Abstract The recognition by Franz Hofmeister  and by Emil Fischer  that the structure of proteins is best represented by chains of amino-acids linked to each other through amide bonds, was preceded by the syntheses of the first simple peptide derivatives by Curtius  and later by Fischer . The challenge that led to these endeavors can be discerned throughout the history of organic chemistry: reproduction, or perhaps re-creation, of the work of nature. Subsequently, the aims of custom peptide synthesisbecame more pragmatic. Preparation of small, well-defined peptides turned out to be indispensable for the study of the specificity of proteolytic enzymes.
The synthetic peptides as substrates were models of complex proteins. In turn, the difficulties experienced in the synthesis of even such simple model compounds stimulated a sustained effort toward improvements in the methodology of custom peptide synthesis. With the discovery of biologically active peptides, the objectives of synthesis underwent a dramatic change.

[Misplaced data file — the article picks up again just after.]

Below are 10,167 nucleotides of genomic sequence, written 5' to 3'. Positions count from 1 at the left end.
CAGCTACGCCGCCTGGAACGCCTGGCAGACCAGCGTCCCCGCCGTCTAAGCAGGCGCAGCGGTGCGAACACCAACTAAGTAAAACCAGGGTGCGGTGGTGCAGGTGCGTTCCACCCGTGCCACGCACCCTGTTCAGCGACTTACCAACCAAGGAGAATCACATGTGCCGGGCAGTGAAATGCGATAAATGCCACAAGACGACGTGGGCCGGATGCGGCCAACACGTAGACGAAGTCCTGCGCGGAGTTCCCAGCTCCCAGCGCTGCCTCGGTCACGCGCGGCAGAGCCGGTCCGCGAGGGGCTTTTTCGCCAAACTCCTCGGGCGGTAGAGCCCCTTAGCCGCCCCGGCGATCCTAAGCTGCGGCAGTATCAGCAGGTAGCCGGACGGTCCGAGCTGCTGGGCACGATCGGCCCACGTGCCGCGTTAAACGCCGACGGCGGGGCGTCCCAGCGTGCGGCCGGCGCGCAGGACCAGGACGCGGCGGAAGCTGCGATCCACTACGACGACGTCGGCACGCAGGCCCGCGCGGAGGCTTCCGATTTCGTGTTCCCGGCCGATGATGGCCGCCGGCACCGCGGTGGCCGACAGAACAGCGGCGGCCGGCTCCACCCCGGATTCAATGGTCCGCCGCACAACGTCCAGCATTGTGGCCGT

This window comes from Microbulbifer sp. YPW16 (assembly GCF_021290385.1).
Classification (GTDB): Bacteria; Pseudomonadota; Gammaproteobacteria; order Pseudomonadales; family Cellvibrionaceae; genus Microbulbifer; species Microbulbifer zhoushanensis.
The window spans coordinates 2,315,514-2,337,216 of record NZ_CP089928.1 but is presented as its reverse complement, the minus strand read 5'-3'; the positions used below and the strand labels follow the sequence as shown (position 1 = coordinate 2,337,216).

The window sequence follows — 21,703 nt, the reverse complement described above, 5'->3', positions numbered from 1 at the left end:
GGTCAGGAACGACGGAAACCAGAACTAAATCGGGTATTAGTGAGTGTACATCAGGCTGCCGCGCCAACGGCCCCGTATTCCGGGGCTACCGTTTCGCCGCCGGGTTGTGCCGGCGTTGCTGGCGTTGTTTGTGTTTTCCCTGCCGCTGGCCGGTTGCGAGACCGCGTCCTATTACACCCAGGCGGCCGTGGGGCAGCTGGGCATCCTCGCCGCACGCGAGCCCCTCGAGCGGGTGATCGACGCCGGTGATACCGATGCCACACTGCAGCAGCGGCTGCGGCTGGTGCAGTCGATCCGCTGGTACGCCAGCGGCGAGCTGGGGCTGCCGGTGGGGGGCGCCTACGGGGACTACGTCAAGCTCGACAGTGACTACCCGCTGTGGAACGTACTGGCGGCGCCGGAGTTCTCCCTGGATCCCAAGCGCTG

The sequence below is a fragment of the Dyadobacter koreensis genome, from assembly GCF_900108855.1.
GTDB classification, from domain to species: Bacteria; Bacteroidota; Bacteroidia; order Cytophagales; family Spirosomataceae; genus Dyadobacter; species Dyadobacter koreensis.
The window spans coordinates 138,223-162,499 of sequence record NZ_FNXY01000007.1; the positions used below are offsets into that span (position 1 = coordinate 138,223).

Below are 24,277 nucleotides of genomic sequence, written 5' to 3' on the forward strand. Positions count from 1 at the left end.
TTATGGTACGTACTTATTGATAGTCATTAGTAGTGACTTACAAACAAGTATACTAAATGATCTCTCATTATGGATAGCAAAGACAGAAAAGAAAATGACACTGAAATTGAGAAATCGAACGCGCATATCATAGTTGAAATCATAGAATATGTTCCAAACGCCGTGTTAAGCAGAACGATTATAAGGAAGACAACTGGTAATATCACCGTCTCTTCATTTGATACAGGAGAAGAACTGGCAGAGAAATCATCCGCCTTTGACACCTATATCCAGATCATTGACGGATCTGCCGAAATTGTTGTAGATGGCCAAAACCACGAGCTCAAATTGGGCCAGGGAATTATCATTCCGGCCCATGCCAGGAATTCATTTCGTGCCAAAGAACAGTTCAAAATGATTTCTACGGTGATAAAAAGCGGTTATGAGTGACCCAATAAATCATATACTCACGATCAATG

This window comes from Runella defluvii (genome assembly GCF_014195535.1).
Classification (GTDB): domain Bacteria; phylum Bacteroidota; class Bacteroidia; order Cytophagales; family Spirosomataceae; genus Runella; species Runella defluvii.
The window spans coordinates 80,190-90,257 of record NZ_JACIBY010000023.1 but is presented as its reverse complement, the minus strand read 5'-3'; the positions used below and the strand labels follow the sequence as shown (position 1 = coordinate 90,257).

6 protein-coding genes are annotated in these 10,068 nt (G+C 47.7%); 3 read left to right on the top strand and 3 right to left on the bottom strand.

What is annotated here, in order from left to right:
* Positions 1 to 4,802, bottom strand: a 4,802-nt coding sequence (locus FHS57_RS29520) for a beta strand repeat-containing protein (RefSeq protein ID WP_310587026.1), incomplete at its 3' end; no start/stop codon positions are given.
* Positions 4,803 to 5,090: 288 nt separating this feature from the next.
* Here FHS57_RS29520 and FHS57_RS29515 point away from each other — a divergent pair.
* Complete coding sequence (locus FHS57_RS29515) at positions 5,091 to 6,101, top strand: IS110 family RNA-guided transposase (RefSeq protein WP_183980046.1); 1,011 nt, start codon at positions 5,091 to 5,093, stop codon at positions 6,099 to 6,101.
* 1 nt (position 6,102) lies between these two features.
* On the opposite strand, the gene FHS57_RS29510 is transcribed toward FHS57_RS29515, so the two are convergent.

Nonribosomal peptide synthetases (NRPSs) are large multienzyme machineries that assemble numerous peptides with large structural and functional diversity. These peptides include more than 20 marketed drugs, such as antibacterials (penicillin, vancomycin), antitumor compounds (bleomycin), and immunosuppressants (cyclosporine). Over the past few decades biochemical and structural biology studies have gained mechanistic insights into the highly complex assembly line of nonribosomal peptides. This Review provides state-of-the-art knowledge on the underlying mechanisms of NRPSs and the variety of their products along with detailed analysis of the challenges for future reprogrammed biosynthesis. Such a reprogramming of NRPSs would immediately spur chances to generate analogues of existing drugs or new compound libraries of otherwise nearly inaccessible compound structures.